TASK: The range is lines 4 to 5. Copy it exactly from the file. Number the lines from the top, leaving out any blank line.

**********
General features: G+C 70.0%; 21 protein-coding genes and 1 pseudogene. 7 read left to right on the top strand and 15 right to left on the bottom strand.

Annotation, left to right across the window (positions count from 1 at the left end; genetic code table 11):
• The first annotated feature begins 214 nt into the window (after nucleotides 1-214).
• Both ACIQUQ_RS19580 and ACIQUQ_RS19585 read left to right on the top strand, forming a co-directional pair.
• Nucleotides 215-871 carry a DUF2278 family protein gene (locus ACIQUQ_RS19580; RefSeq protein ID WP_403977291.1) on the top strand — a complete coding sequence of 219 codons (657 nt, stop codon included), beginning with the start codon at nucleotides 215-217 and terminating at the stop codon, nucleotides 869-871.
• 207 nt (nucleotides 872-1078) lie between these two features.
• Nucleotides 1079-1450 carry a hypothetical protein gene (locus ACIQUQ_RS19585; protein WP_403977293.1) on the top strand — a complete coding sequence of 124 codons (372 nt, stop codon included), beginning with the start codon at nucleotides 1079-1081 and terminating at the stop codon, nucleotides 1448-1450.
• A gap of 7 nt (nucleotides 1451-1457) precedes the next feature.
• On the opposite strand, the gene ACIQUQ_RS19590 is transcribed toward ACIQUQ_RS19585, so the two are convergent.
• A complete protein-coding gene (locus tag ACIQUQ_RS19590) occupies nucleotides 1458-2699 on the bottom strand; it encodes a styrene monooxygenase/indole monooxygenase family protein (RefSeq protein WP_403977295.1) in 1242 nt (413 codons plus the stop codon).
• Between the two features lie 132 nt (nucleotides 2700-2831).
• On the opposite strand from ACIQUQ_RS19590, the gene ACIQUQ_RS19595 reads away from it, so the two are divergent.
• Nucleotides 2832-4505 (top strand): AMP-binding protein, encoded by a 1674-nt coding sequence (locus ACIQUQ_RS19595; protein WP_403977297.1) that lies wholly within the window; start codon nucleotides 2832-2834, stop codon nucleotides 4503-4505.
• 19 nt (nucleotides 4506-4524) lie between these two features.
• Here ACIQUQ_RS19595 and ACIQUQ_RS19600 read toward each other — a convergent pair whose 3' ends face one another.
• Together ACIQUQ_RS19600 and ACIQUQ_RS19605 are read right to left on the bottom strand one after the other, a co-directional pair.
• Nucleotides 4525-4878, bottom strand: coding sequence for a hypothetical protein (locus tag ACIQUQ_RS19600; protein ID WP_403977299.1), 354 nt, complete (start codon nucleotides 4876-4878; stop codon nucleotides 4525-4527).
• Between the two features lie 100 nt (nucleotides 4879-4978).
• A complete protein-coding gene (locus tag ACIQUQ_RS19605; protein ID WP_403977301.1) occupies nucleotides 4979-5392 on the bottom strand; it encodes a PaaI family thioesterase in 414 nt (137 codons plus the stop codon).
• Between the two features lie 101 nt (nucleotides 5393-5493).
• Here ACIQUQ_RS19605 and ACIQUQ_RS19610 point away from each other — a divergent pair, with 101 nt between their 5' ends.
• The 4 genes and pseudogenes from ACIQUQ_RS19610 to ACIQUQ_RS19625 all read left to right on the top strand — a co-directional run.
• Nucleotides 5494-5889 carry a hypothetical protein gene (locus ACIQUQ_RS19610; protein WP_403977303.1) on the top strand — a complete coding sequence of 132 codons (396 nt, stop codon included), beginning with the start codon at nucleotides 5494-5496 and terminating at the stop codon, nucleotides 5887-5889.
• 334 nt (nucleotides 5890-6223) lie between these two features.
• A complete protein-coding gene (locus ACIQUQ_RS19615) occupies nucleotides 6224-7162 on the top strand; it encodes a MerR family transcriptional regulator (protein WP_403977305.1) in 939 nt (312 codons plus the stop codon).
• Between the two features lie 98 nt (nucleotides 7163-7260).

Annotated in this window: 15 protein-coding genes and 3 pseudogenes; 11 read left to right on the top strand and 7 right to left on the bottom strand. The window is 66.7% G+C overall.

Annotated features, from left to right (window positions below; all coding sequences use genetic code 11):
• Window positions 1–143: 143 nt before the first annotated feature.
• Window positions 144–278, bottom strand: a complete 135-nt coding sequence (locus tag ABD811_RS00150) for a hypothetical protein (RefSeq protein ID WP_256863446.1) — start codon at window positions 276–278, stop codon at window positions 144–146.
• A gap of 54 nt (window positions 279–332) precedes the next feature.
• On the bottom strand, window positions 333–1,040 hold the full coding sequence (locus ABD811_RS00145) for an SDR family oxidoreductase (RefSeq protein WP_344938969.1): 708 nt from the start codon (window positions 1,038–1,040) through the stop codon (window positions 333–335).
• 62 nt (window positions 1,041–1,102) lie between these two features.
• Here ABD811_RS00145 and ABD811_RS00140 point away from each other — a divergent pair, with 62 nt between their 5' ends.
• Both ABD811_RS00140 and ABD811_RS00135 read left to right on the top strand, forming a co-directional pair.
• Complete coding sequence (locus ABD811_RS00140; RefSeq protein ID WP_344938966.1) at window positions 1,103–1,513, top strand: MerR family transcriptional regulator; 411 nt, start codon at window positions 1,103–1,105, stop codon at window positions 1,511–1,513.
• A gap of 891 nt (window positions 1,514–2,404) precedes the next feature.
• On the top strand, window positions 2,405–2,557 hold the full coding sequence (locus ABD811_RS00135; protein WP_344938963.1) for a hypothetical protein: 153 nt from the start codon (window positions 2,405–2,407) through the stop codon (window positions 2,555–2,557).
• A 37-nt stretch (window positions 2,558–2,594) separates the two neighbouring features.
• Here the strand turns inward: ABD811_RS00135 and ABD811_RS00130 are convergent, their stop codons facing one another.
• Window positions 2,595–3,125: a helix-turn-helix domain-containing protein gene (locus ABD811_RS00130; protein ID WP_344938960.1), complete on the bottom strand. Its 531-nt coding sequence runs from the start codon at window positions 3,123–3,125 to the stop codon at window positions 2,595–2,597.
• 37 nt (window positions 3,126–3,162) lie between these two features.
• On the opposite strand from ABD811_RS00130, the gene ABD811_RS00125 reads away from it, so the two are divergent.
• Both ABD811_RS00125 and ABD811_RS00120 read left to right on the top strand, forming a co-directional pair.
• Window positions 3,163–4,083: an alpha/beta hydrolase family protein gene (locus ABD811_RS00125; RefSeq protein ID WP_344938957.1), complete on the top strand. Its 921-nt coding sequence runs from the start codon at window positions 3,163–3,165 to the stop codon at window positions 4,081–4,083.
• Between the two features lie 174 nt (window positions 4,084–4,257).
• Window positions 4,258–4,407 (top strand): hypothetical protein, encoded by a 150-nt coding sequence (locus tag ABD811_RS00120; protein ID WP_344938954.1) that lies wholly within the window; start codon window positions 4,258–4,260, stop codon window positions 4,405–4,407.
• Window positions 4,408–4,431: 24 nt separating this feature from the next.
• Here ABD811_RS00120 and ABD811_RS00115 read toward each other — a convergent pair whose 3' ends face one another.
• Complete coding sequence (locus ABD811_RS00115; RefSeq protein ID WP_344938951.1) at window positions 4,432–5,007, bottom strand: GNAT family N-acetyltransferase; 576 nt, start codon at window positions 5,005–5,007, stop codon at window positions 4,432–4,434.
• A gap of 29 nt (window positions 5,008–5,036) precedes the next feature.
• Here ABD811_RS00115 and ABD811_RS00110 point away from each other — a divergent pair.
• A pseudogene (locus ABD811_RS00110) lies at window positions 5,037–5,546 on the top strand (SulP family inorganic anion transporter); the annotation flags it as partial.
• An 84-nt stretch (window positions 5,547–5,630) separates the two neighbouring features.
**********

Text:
• Both ACIQUQ_RS19580 and ACIQUQ_RS19585 read left to right on the top strand, forming a co-directional pair.
• Nucleotides 215-871 carry a DUF2278 family protein gene (locus ACIQUQ_RS19580; RefSeq protein ID WP_403977291.1) on the top strand — a complete coding sequence of 219 codons (657 nt, stop codon included), beginning with the start codon at nucleotides 215-217 and terminating at the stop codon, nucleotides 869-871.